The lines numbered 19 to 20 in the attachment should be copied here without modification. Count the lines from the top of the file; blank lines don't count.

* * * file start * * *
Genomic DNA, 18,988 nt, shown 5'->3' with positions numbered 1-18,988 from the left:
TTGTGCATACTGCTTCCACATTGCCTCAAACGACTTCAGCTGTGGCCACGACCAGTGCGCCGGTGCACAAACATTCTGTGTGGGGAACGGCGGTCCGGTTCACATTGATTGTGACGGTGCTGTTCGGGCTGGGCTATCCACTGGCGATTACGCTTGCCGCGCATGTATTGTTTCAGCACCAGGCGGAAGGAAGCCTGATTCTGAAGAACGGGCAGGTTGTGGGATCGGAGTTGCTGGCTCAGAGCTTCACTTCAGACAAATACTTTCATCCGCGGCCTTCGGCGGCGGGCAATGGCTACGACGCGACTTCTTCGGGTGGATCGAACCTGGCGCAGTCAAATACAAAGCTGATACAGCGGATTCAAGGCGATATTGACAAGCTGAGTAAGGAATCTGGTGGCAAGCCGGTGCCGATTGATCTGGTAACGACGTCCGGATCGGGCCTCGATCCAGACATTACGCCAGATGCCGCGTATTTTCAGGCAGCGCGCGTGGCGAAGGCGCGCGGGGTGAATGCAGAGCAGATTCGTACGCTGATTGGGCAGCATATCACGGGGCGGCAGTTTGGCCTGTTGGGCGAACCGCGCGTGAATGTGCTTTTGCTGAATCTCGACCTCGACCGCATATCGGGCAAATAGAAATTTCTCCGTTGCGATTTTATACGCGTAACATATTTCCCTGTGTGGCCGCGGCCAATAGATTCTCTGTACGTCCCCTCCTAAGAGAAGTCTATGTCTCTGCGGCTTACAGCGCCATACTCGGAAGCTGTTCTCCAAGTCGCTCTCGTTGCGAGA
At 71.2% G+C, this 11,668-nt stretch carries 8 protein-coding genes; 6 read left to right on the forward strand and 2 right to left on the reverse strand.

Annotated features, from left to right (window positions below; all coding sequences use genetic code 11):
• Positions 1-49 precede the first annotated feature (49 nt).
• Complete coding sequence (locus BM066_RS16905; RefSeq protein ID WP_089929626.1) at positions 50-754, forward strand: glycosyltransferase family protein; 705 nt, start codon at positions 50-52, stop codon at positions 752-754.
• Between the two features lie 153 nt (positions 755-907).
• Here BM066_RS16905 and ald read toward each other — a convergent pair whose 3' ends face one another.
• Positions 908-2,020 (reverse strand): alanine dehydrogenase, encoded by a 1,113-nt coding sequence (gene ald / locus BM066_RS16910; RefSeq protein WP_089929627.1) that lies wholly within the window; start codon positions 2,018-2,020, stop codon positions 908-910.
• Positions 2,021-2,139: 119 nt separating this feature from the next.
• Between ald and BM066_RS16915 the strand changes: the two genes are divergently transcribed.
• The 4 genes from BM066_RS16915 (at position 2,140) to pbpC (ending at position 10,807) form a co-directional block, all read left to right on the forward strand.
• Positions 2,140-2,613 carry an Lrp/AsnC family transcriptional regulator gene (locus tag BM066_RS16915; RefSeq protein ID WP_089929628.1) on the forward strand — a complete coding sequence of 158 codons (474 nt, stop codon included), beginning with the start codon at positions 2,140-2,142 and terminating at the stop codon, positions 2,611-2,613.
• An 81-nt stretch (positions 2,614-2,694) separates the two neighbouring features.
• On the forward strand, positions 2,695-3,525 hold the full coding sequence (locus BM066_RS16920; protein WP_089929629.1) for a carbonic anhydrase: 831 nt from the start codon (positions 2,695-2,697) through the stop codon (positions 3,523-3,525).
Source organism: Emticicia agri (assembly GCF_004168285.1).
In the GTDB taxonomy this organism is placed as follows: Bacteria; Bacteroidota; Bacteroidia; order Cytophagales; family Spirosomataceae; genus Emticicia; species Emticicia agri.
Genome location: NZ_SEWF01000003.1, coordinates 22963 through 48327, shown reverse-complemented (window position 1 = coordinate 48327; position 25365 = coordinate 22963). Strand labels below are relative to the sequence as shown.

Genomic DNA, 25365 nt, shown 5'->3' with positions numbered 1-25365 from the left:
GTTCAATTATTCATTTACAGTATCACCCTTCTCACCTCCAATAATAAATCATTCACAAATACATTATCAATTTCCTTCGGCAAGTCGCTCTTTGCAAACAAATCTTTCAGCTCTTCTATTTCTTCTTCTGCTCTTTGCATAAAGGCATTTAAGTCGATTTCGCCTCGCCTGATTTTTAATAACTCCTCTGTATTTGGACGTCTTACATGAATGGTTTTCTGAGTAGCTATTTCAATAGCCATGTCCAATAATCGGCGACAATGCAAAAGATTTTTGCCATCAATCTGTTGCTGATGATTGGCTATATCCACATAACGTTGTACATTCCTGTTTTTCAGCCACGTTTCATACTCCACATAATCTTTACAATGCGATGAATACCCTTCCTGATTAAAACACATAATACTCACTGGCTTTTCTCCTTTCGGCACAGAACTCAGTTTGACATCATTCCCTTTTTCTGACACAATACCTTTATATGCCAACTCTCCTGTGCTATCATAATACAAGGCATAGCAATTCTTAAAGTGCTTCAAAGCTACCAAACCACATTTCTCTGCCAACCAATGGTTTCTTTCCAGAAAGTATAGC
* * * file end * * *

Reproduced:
Genomic DNA, 25365 nt, shown 5'->3' with positions numbered 1-25365 from the left:
GTTCAATTATTCATTTACAGTATCACCCTTCTCACCTCCAATAATAAATCATTCACAAATACATTATCAATTTCCTTCGGCAAGTCGCTCTTTGCAAACAAATCTTTCAGCTCTTCTATTTCTTCTTCTGCTCTTTGCATAAAGGCATTTAAGTCGATTTCGCCTCGCCTGATTTTTAATAACTCCTCTGTATTTGGACGTCTTACATGAATGGTTTTCTGAGTAGCTATTTCAATAGCCATGTCCAATAATCGGCGACAATGCAAAAGATTTTTGCCATCAATCTGTTGCTGATGATTGGCTATATCCACATAACGTTGTACATTCCTGTTTTTCAGCCACGTTTCATACTCCACATAATCTTTACAATGCGATGAATACCCTTCCTGATTAAAACACATAATACTCACTGGCTTTTCTCCTTTCGGCACAGAACTCAGTTTGACATCATTCCCTTTTTCTGACACAATACCTTTATATGCCAACTCTCCTGTGCTATCATAATACAAGGCATAGCAATTCTTAAAGTGCTTCAAAGCTACCAAACCACATTTCTCTGCCAACCAATGGTTTCTTTCCAGAAAGTATAGC